I was at lunch one day with one of our worship pastors from my church, and he said, "Ministry would be great if you didn't have to work with adults." That caught me completely off guard. We both laughed together, and that was about it. Have you ever felt that way? I love hanging out with children in my church because they are always fun, trusting, and ready to help out. They want to serve. I have served on staff at five different churches, and each church had leadership voids. Many times, I would get upset with adults because of their lack of interest in serving in the children's ministry. Then one day, it hit me. The problem isn't with parents and adults; the question is how we are doing church. It's called the 20-80 Rule: 20 percent of the church do all of the ministry, while 80 percent are spectators and recipients. Sadly, this is the case in most churches. How can this be? We know that every believer in Christ receives the Holy Spirit at the new birth, and they receive spiritual gifts from the Spirit. Think about this for a moment. If a child sits and listens for 18 years of their life, this becomes their perception of the church. Sadly, the majority of adults do not know that they even have gifts to use in the church. Enough with the negative stuff!
We were asked one day at our staff meeting what day of the week was the most important to our ministry.
When I said Wednesday evenings, our Executive Pastor almost fell out of his chair. You see, in our church, everything evolved around Sunday morning.
We spent the whole week preparing for what happened on Sunday morning.
But, when I intentionally set aside time to disciple children and train them for ministry, that is when my job as a minister became exciting for me.
It wasn't the fun stuff we did; it was the intentionality of the evening that made it work.
We divided it into two parts: ministry training and small group discipleship.
We would train the children in various areas to offer them a platform for ministry.
It was inspiring for them because they were being equipped for ministry. We had a puppet team, tech team, prayer team, dowel team, and many other opportunities to train.
Then we provided a platform for them to use their training for ministry in our children's church on Sunday morning.
Our disciple groups were being intentional as well. It began when we met with parents and helped them reprioritize their lives to put their child’s walk with Christ first and foremost.
One of my greatest joys as a children's pastor/minister has been getting parents involved in the spiritual lives of their children. As parents begin to understand their influence on their children's decisions, they begin to experience the joy of being a parent in pursuit of the Savior. But first, we have to look at some of the challenges we face. Most parents today do not make their child's spiritual life their number one priority. The majority of families would say their child's education is number one. Number two—and you may know this already—Is sports and extracurricular activities. You have seen it. They will choose soccer practice over the church in a heartbeat. Sadly, Jesus is somewhere between numbers three and thirteen. So, how do we turn the number one spiritual influence in a child’s life (parents) back to a path that will help them join their child on their spiritual journey? Here are four steps you can take:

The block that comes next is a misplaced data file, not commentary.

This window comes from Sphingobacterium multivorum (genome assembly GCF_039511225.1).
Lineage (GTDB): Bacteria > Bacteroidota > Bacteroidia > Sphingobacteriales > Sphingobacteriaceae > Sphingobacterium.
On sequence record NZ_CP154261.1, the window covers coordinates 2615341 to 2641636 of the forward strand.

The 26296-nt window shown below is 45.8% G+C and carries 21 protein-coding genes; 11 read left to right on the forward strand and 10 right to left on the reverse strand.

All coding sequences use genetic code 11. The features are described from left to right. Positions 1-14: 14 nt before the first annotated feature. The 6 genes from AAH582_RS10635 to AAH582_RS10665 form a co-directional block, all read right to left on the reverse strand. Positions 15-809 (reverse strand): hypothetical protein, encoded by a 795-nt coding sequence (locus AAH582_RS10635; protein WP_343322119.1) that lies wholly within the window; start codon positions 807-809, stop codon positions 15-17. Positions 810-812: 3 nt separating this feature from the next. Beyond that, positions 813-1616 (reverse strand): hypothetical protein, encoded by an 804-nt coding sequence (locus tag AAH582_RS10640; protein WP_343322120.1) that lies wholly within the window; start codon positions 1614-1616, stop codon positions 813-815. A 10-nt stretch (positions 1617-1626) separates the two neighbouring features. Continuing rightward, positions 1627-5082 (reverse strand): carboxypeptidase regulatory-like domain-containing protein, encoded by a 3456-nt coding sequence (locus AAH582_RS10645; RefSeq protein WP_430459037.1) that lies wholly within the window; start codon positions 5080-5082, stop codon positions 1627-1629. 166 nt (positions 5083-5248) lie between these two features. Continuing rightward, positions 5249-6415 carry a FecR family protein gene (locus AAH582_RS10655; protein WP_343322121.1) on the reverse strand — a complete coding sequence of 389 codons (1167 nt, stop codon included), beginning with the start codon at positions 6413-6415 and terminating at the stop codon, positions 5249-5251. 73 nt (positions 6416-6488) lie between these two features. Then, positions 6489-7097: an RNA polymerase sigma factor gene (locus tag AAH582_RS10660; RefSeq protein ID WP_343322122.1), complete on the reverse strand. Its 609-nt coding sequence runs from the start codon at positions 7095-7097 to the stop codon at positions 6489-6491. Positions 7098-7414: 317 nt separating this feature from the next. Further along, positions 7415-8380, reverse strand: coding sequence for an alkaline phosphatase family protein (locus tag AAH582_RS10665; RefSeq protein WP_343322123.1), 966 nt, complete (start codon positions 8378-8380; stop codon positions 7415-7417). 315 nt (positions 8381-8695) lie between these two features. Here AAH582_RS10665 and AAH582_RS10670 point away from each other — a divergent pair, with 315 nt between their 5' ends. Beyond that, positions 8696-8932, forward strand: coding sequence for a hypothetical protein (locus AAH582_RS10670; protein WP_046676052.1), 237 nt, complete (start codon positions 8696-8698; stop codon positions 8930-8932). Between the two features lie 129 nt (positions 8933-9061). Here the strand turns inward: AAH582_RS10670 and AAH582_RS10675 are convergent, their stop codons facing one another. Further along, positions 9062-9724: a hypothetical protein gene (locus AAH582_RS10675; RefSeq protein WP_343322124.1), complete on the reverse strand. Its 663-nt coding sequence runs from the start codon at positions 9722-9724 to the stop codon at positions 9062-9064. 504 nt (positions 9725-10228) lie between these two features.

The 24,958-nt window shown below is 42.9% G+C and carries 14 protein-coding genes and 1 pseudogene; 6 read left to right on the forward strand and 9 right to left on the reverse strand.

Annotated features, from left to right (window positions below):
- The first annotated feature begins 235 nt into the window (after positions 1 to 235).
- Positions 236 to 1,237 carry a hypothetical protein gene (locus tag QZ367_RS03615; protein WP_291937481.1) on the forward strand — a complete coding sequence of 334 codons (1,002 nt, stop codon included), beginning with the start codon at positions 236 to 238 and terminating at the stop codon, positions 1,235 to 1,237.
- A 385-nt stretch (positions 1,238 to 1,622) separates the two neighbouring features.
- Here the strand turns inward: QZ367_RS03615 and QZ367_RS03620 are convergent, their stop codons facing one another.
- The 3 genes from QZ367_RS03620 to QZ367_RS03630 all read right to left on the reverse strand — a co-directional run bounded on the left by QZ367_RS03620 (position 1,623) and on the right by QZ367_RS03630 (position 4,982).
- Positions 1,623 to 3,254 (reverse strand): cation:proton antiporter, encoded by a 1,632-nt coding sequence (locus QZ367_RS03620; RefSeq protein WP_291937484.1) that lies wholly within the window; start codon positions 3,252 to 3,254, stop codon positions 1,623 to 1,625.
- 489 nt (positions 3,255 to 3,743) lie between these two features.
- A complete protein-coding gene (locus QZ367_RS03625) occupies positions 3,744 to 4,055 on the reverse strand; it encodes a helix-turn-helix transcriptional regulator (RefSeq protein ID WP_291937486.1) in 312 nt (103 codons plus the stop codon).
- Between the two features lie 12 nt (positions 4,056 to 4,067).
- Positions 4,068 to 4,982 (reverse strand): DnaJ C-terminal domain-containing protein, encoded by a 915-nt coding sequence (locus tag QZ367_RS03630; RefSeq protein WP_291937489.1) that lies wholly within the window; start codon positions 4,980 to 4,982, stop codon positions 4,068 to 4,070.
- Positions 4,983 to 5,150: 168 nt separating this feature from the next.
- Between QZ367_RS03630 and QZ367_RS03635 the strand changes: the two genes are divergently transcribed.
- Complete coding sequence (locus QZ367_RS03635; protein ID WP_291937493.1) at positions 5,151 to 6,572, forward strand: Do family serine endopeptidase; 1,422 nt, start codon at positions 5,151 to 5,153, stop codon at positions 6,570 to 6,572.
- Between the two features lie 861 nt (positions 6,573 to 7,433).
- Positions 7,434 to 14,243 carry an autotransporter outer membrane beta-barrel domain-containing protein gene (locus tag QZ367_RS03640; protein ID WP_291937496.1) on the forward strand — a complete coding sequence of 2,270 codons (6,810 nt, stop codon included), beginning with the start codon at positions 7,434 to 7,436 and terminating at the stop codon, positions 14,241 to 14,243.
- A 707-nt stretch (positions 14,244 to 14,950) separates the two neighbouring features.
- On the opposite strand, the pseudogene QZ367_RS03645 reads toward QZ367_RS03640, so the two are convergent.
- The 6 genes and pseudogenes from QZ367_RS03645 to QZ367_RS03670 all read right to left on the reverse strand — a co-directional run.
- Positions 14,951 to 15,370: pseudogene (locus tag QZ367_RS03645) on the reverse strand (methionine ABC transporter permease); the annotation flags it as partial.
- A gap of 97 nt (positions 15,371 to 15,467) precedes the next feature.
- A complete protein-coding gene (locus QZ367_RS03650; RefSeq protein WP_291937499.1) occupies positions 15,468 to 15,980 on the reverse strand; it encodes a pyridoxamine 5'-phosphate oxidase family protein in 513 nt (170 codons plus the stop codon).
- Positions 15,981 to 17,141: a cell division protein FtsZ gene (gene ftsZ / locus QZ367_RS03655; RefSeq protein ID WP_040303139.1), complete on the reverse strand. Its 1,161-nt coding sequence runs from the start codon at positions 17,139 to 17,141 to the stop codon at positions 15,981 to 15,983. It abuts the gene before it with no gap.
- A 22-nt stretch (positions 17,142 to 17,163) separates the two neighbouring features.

We implemented the L.I.T. program in May of 2019, and we have seen God answer many long-awaited prayers! We had been seeking God for years with the burdens of equipping families to better disciple their children in the Lord, equipping kids to serve God now in their youth, and reaching kids in our community. God has used L.I.T. to answer all of these and more.
At our church, our Wednesday night service has transitioned from being extremely anemic to full of life! Our children’s ministry grew from one family in attendance and one teacher pouring into them to 13 adults and 17 or so children attending regularly! We had no midweek program for Jr. High students, and now we have 100% participating in L.I.T. with their own discipleship group. We have integrated them into our ministry teams as well, and two of those young ladies are DG leaders themselves.